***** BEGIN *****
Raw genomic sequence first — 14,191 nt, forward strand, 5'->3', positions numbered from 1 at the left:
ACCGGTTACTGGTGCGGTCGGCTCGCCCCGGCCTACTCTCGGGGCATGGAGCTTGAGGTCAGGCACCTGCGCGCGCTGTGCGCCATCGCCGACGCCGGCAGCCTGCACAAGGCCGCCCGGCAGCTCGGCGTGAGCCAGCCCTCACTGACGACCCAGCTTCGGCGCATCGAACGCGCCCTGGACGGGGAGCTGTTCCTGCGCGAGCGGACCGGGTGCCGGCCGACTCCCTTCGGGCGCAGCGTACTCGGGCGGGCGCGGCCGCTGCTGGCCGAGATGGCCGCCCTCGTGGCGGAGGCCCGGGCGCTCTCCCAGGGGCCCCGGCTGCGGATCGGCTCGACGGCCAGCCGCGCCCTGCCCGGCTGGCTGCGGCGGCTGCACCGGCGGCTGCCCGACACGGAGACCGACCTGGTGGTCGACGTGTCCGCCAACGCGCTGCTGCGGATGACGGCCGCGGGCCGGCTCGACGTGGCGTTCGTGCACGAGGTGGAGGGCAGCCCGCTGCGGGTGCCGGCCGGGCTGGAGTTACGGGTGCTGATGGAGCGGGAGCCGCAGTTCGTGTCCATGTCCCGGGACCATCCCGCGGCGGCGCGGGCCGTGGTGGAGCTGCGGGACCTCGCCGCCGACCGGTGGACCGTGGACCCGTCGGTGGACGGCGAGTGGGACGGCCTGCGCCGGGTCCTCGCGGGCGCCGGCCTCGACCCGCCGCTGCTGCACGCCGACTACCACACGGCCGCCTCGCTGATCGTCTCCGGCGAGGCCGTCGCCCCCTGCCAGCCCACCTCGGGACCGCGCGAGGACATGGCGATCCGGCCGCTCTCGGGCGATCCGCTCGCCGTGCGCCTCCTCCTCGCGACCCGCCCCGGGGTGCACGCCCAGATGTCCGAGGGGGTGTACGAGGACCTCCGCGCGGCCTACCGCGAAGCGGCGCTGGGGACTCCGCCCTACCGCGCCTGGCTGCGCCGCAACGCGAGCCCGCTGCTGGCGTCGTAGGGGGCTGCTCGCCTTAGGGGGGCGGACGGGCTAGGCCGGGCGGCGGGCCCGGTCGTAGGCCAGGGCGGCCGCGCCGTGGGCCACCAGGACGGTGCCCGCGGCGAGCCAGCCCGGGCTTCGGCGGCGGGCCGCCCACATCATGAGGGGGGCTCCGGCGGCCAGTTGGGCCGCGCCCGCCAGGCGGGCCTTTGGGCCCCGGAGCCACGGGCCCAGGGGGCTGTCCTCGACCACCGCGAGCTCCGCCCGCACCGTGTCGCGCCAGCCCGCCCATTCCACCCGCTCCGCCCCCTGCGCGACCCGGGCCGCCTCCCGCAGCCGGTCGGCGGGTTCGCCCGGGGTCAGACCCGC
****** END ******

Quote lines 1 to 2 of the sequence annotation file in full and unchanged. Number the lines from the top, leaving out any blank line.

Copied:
Raw genomic sequence first — 14,191 nt, forward strand, 5'->3', positions numbered from 1 at the left:
ACCGGTTACTGGTGCGGTCGGCTCGCCCCGGCCTACTCTCGGGGCATGGAGCTTGAGGTCAGGCACCTGCGCGCGCTGTGCGCCATCGCCGACGCCGGCAGCCTGCACAAGGCCGCCCGGCAGCTCGGCGTGAGCCAGCCCTCACTGACGACCCAGCTTCGGCGCATCGAACGCGCCCTGGACGGGGAGCTGTTCCTGCGCGAGCGGACCGGGTGCCGGCCGACTCCCTTCGGGCGCAGCGTACTCGGGCGGGCGCGGCCGCTGCTGGCCGAGATGGCCGCCCTCGTGGCGGAGGCCCGGGCGCTCTCCCAGGGGCCCCGGCTGCGGATCGGCTCGACGGCCAGCCGCGCCCTGCCCGGCTGGCTGCGGCGGCTGCACCGGCGGCTGCCCGACACGGAGACCGACCTGGTGGTCGACGTGTCCGCCAACGCGCTGCTGCGGATGACGGCCGCGGGCCGGCTCGACGTGGCGTTCGTGCACGAGGTGGAGGGCAGCCCGCTGCGGGTGCCGGCCGGGCTGGAGTTACGGGTGCTGATGGAGCGGGAGCCGCAGTTCGTGTCCATGTCCCGGGACCATCCCGCGGCGGCGCGGGCCGTGGTGGAGCTGCGGGACCTCGCCGCCGACCGGTGGACCGTGGACCCGTCGGTGGACGGCGAGTGGGACGGCCTGCGCCGGGTCCTCGCGGGCGCCGGCCTCGACCCGCCGCTGCTGCACGCCGACTACCACACGGCCGCCTCGCTGATCGTCTCCGGCGAGGCCGTCGCCCCCTGCCAGCCCACCTCGGGACCGCGCGAGGACATGGCGATCCGGCCGCTCTCGGGCGATCCGCTCGCCGTGCGCCTCCTCCTCGCGACCCGCCCCGGGGTGCACGCCCAGATGTCCGAGGGGGTGTACGAGGACCTCCGCGCGGCCTACCGCGAAGCGGCGCTGGGGACTCCGCCCTACCGCGCCTGGCTGCGCCGCAACGCGAGCCCGCTGCTGGCGTCGTAGGGGGCTGCTCGCCTTAGGGGGGCGGACGGGCTAGGCCGGGCGGCGGGCCCGGTCGTAGGCCAGGGCGGCCGCGCCGTGGGCCACCAGGACGGTGCCCGCGGCGAGCCAGCCCGGGCTTCGGCGGCGGGCCGCCCACATCATGAGGGGGGCTCCGGCGGCCAGTTGGGCCGCGCCCGCCAGGCGGGCCTTTGGGCCCCGGAGCCACGGGCCCAGGGGGCTGTCCTCGACCACCGCGAGCTCCGCCCGCACCGTGTCGCGCCAGCCCGCCCATTCCACCCGCTCCGCCCCCTGCGCGACCCGGGCCGCCTCCCGCAGCCGGTCGGCGGGTTCGCCCGGGGTCAGACCCGC